Getting the Band Back TogetherWritten by Wes Magruder on October 08, 2012 | Found in: New Day
This is the fifth in a series of posts about following Jesus in the UMC. I am looking back to John Wesley’s three-tiered structure of discipleship for suggestions and hints of how Methodists ought to pray, plan, and proceed in the future. The first post is about the UMC’s drift away from discipleship; the second explored the meaning of the very word “Methodist.” The third and fourth posts began to explain Wesley’s structure, specifically the nature of “societies.” This post investigates Wesleyan “bands.”
Does any significant spiritual growth happen in gatherings larger than just a handful of people?
That’s not a rhetorical question – what I’m asking has serious, long-term ramifications for the way we do things in the United Methodist Church.
When I look back on my own life, the really important things that happened in my soul and spirit occurred in small, quiet, largely private settings. I flash back to discussions with youth pastors, conversations with college roommates, and heart-to-heart chats with fellow seminary students. I also remember being profoundly shaped by those of us who went through the candidacy process together – we met monthly in prayer and accountability groups.
Funny, but I grew up in a tradition (charismatic non-denominational) that actually valued the public worship gathering as the locus of the work of the Spirit. Services tended to focus, not on preaching, but on the extended time of praise and worship after the sermon, accompanied by altar calls and prayers for healing. It was rather frenetic, noisily chaotic, and extremely emotional.
I remember being raised with the idea that nothing really good happened in a worship service unless lots of people moved up front at the end, shed tears, were “slain in the Spirit,” and asked Jesus into their hearts.
It didn’t take long, however, to discover the deeper truth that what happened at church, tended to stay at church! Frankly, much of what happened there at the stage was simply good old-fashioned excessive emotionalism.
Certainly good things can – and do – happen in large groups. Public worship gatherings can be inspiring and moving, of course. Music and preaching have their place.
But it seems rather obvious that true, long-term, mature discipleship only takes place in the context of small groups of people who are open, transparent, and committed to each other, and to their relationship with Christ.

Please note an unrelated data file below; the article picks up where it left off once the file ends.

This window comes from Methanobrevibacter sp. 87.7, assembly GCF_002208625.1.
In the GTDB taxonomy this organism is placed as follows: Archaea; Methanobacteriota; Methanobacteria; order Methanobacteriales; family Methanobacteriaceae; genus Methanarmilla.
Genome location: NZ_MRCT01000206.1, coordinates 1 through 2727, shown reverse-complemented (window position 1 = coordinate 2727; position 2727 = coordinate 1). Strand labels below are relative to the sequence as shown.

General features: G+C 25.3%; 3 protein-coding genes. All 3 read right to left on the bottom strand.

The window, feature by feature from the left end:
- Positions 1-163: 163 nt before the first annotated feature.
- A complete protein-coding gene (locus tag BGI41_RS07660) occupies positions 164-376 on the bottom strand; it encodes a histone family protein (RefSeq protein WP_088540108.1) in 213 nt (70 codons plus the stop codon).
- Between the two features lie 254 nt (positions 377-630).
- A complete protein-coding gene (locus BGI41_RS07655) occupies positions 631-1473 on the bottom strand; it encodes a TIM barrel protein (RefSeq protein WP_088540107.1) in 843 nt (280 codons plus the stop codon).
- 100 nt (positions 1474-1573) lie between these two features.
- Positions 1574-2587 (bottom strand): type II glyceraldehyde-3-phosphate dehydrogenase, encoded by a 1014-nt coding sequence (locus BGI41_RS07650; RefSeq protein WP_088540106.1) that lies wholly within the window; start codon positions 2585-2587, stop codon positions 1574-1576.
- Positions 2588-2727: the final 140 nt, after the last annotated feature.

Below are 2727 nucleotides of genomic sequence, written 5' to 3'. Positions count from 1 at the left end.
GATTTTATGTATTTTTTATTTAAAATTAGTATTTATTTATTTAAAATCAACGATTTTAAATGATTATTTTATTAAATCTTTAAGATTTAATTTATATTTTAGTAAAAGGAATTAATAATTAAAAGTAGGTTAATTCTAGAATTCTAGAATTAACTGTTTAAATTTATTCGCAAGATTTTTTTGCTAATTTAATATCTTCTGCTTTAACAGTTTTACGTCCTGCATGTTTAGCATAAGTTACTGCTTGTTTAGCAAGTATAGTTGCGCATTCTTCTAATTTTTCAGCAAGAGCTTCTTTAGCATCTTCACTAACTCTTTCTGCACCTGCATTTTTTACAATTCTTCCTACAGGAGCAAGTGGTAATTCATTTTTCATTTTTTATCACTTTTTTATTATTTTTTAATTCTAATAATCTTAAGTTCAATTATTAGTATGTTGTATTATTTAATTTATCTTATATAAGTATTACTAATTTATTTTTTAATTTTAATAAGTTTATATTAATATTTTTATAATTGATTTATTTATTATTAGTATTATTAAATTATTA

It is my conviction that John Wesley understood this concept extremely well, and shaped a system that effectively funneled interested people into smaller and smaller groups of people in order to facilitate this kind of discipleship.
The pinnacle of this system was the “band.” Bands were groups of four to nine people, of the same sex and, usually, same station in life, who met as often as twice a week.
Bands were a prominent feature of Wesley’s first society, the group which met at Fetter Lane beginning in 1738. According to the rules of the society, during band meetings everyone was invited to take a turn to “speak as freely, plainly, and concisely as he can, the real state of his heart, with his several temptations and deliverances, since the last time of meeting.” In other words, bands were a kind of intimate confessional group. In the freedom of band meetings, individuals could share frankly and openly about their lives, their hopes and their doubts.
I imagine that, during the 18th century, Wesley was responsible for hundreds of these small bands across the English countryside, which met regularly like AA and Weight Watchers to support each other.
There’s no doubt that having three or four close friends who stay in touch on a regular basis for the explicit purpose of supporting you in prayer and encouragement would have a powerful effect on your walk with Christ.
Once again, here I must ask, to what extent does the current UMC provide for, and attempt to establish, band meetings? When was the last time you were asked to become a part of a very small group of persons who wanted to do nothing but meet regularly for prayer and spiritual conversation?
We could at least begin with our preachers, who are folks who desperately need the fellowship and support of colleagues. In some annual conferences, clergy are assigned to various large “cluster” groups for the purpose of mutual accountability, but the practice of requiring clergy to participate in band meetings is unknown in my experience.
Walk to Emmaus Reunion groups also contain “band”-like features. In my last church setting, I knew of at least two active reunion groups which have kept individuals tied together for at least five years. The participants acknowledge that they hardly ever miss meetings, because the fellowship is so rich and valuable. In fact, they are more likely to skip Sunday morning worship than miss a reunion meeting.
My point is simple – how can we possibly expect to “make disciples” if we aren’t constantly creating and fostering those places where we know disciple-making occurs best?
Go start a band!